Alt+0 to show this section, Tab to navigate forward, Shift+Tab key to navigate backward, Enter to access link, and Esc to reset

Press tab key to access skip links section. Press Alt+0 to access it anytime.

About 30,000 people took part in the 2015 Beijing Marathon

A guide, a narrator, a friend – as a volunteer Hongbin has many different roles. Hongbin, or Frank, as he likes to be known in English, is one of many HSBC employees in China and around the world who every year give up hours of their time to do voluntary work.

Frank currently volunteers for the Hongdandan Institute, a Beijing-based non-governmental organisation that helps people with visual disabilities. He has been a narrator, describing films for people who cannot see the on-screen action. Recently he became a team leader for the ‘You are my eyes’ programme, which saw him pair up with a visually impaired man to run 10 kilometres of a marathon.

“For the run we tied our wrists together,” says Frank, who is an assistant business development manager based in Beijing. “Good communication was the key. By talking to each other all the time we made sure we understood each other and ran at the right pace. It’s about helping your running partner to overcome their fears and achieve their goals.”

Frank and his running partner

Since joining HSBC in 2011, Frank has volunteered for other organisations too. He taught students about financial literacy while volunteering for Junior Achievement, a global not-for-profit organisation dedicated to giving young people the knowledge and skills to succeed in life. Frank helped elderly people in a care home, getting his son involved in teaching internet skills. He is also involved in environmental issues, encouraging friends and family to participate in Earth hour.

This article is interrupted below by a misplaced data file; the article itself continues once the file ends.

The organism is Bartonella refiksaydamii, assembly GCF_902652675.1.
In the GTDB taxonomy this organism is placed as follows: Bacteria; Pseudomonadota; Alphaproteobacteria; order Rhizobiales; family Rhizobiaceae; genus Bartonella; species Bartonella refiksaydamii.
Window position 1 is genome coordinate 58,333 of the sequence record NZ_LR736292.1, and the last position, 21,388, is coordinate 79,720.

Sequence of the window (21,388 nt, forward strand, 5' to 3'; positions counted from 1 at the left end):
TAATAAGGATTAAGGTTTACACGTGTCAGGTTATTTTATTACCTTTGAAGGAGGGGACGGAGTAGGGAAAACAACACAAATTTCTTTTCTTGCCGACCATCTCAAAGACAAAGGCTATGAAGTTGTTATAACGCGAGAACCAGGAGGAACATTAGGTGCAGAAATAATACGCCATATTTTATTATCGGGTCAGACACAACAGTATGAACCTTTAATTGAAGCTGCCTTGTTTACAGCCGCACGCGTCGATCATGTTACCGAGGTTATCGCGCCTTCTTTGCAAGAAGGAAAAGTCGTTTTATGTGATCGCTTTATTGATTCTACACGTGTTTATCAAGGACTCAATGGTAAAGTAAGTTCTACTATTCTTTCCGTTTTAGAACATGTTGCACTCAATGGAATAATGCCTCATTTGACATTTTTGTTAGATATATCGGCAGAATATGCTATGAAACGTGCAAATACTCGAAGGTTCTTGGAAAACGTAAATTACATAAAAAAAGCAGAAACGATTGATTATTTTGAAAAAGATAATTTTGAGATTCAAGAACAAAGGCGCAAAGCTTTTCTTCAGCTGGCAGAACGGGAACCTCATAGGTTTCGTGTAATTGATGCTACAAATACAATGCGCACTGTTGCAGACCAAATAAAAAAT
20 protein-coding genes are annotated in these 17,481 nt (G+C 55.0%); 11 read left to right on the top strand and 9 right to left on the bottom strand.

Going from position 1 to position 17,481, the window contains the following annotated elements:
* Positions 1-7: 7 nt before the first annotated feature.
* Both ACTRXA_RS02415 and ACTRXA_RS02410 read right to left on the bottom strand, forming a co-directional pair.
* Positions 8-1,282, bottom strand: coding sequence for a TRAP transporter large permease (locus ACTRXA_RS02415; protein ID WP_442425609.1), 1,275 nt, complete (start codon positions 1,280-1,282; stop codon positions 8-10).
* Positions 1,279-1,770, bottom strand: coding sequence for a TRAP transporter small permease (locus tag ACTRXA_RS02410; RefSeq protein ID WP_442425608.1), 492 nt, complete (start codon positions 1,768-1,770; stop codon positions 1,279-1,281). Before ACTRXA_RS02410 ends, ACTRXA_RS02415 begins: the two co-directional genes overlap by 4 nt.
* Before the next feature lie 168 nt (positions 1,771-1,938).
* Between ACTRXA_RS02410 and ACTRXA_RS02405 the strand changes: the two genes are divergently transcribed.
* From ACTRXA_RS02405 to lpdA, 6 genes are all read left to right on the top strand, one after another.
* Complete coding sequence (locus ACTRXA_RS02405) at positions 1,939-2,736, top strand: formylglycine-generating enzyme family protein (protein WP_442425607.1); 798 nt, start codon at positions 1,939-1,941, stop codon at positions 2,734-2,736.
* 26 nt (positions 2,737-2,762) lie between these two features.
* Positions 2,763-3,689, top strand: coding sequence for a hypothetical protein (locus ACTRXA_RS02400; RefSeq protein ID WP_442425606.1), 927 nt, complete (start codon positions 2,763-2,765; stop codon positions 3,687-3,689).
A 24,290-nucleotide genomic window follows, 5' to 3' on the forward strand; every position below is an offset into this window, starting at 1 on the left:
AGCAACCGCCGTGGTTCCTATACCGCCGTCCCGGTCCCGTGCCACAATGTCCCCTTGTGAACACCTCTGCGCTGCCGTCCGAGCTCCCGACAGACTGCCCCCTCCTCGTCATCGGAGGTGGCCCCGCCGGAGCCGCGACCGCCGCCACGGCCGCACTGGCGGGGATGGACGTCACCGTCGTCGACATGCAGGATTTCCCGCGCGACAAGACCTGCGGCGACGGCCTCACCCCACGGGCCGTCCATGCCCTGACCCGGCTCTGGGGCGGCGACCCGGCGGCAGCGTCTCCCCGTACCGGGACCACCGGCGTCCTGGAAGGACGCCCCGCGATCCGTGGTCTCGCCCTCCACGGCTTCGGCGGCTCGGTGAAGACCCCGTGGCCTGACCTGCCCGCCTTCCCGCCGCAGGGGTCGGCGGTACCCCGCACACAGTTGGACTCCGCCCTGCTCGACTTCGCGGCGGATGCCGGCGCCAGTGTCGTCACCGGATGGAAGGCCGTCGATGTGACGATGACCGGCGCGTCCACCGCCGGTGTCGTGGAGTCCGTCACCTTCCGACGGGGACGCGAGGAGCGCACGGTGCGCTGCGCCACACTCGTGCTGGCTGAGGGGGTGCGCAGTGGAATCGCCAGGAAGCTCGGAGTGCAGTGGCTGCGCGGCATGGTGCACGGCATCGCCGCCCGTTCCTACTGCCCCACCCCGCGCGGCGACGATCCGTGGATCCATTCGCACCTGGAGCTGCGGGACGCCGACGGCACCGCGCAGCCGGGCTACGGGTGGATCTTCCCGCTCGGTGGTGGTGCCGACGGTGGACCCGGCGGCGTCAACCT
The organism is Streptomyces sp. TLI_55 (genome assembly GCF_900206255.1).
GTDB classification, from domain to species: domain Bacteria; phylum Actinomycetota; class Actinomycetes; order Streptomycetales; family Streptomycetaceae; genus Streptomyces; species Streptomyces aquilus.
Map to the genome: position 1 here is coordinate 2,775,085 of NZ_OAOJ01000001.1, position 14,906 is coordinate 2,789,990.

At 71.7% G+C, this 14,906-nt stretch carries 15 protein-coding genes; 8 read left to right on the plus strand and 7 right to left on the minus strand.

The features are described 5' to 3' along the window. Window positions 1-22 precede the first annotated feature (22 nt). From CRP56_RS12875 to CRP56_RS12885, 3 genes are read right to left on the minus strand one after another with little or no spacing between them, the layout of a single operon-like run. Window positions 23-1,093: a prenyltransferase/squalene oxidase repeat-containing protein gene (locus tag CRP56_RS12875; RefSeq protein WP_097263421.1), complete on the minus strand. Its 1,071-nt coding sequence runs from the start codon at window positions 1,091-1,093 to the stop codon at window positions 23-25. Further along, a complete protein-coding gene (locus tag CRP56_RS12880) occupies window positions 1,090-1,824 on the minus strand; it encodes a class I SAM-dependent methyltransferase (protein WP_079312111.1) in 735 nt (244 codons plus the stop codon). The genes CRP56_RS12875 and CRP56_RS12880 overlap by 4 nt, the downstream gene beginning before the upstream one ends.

Frank was a volunteer before he joined HSBC but he says it was really important to him that the Group has programmes set up to get employees involved in charitable work.

“I love volunteering and helping others is important to me. It’s about the power of doing public good,” Frank says. “And it’s good that HSBC encourages volunteering. It shows that we can not only aid economic development but we can also help society.”

Making time

Last year HSBC employees volunteered 304,555 hours during work time. Volunteering activities are organised on a country-by-country basis and there are hundreds of opportunities to get involved from youth and financial education programmes to environmental projects. HSBC supports many of the organisations in other ways too – in 2015 the bank donated USD205 million to charities around the world.

Here are a few of the ways HSBC volunteers are lending a hand:

  • In India, 115 people from the bank’s Global Service Centre in Vizag worked with Habitat for Humanity India to help rebuild a village that was devastated when Cyclone Hudhud struck in October 2014

  • Around the world, more than 6,700 employees have been trained as citizen scientists by environmental charity Earthwatch helping to collect valuable data on fresh water sources in their community

  • Between 2006 and 2015, some 6,500 people volunteered through HSBC’s Youth Opportunities Programme which aims to tackle child poverty through education projects

Related content

Crashing the classroom

26 May 2016

A group of schoolchildren in New York City experienced a lesson in…

Cleaner water saves lives

More than half the people living in the north Indian city of Kanpur do not have access...